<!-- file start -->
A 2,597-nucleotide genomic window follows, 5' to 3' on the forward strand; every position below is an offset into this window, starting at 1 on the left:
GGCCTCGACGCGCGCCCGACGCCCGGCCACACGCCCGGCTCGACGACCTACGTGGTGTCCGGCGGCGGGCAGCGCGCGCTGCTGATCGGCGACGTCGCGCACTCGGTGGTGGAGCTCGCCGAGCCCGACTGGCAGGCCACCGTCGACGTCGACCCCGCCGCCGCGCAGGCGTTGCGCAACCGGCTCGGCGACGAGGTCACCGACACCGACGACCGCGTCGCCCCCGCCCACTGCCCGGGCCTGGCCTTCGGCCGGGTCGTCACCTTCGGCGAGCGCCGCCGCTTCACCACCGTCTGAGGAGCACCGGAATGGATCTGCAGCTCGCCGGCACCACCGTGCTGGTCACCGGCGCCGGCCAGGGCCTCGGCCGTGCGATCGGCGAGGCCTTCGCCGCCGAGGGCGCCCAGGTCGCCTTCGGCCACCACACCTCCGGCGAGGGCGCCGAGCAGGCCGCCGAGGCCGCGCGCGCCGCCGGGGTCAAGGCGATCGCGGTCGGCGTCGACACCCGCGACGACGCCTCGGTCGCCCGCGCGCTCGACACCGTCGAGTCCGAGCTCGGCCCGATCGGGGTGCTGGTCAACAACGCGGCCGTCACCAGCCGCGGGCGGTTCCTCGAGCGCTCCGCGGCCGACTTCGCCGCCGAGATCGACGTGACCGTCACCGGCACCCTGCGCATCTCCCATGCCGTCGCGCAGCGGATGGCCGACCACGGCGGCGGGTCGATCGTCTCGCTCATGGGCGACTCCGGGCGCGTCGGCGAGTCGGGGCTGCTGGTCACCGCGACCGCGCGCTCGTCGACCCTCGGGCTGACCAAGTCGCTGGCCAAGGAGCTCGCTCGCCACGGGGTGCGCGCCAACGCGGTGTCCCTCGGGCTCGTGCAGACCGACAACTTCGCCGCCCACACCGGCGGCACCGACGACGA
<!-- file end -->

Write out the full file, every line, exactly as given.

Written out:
A 2,597-nucleotide genomic window follows, 5' to 3' on the forward strand; every position below is an offset into this window, starting at 1 on the left:
GGCCTCGACGCGCGCCCGACGCCCGGCCACACGCCCGGCTCGACGACCTACGTGGTGTCCGGCGGCGGGCAGCGCGCGCTGCTGATCGGCGACGTCGCGCACTCGGTGGTGGAGCTCGCCGAGCCCGACTGGCAGGCCACCGTCGACGTCGACCCCGCCGCCGCGCAGGCGTTGCGCAACCGGCTCGGCGACGAGGTCACCGACACCGACGACCGCGTCGCCCCCGCCCACTGCCCGGGCCTGGCCTTCGGCCGGGTCGTCACCTTCGGCGAGCGCCGCCGCTTCACCACCGTCTGAGGAGCACCGGAATGGATCTGCAGCTCGCCGGCACCACCGTGCTGGTCACCGGCGCCGGCCAGGGCCTCGGCCGTGCGATCGGCGAGGCCTTCGCCGCCGAGGGCGCCCAGGTCGCCTTCGGCCACCACACCTCCGGCGAGGGCGCCGAGCAGGCCGCCGAGGCCGCGCGCGCCGCCGGGGTCAAGGCGATCGCGGTCGGCGTCGACACCCGCGACGACGCCTCGGTCGCCCGCGCGCTCGACACCGTCGAGTCCGAGCTCGGCCCGATCGGGGTGCTGGTCAACAACGCGGCCGTCACCAGCCGCGGGCGGTTCCTCGAGCGCTCCGCGGCCGACTTCGCCGCCGAGATCGACGTGACCGTCACCGGCACCCTGCGCATCTCCCATGCCGTCGCGCAGCGGATGGCCGACCACGGCGGCGGGTCGATCGTCTCGCTCATGGGCGACTCCGGGCGCGTCGGCGAGTCGGGGCTGCTGGTCACCGCGACCGCGCGCTCGTCGACCCTCGGGCTGACCAAGTCGCTGGCCAAGGAGCTCGCTCGCCACGGGGTGCGCGCCAACGCGGTGTCCCTCGGGCTCGTGCAGACCGACAACTTCGCCGCCCACACCGGCGGCACCGACGACGA